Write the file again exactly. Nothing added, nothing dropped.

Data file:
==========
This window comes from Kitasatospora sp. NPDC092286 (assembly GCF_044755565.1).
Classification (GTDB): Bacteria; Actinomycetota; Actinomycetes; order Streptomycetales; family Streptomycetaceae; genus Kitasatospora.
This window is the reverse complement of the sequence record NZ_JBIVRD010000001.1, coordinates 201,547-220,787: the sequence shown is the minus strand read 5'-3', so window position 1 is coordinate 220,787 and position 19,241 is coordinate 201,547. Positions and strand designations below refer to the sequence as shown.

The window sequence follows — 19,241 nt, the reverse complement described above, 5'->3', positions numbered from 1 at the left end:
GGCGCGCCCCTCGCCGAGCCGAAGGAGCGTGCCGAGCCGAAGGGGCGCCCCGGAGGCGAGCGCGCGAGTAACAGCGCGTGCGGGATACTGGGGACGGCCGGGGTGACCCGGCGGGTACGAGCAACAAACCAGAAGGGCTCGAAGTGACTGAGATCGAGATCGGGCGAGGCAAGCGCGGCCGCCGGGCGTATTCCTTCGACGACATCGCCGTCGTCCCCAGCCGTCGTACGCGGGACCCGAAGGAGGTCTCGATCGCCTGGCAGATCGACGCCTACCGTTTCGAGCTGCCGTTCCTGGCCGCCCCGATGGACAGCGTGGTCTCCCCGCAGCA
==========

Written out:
This window comes from Kitasatospora sp. NPDC092286 (assembly GCF_044755565.1).
Classification (GTDB): Bacteria; Actinomycetota; Actinomycetes; order Streptomycetales; family Streptomycetaceae; genus Kitasatospora.
This window is the reverse complement of the sequence record NZ_JBIVRD010000001.1, coordinates 201,547-220,787: the sequence shown is the minus strand read 5'-3', so window position 1 is coordinate 220,787 and position 19,241 is coordinate 201,547. Positions and strand designations below refer to the sequence as shown.

The window sequence follows — 19,241 nt, the reverse complement described above, 5'->3', positions numbered from 1 at the left end:
GGCGCGCCCCTCGCCGAGCCGAAGGAGCGTGCCGAGCCGAAGGGGCGCCCCGGAGGCGAGCGCGCGAGTAACAGCGCGTGCGGGATACTGGGGACGGCCGGGGTGACCCGGCGGGTACGAGCAACAAACCAGAAGGGCTCGAAGTGACTGAGATCGAGATCGGGCGAGGCAAGCGCGGCCGCCGGGCGTATTCCTTCGACGACATCGCCGTCGTCCCCAGCCGTCGTACGCGGGACCCGAAGGAGGTCTCGATCGCCTGGCAGATCGACGCCTACCGTTTCGAGCTGCCGTTCCTGGCCGCCCCGATGGACAGCGTGGTCTCCCCGCAGCA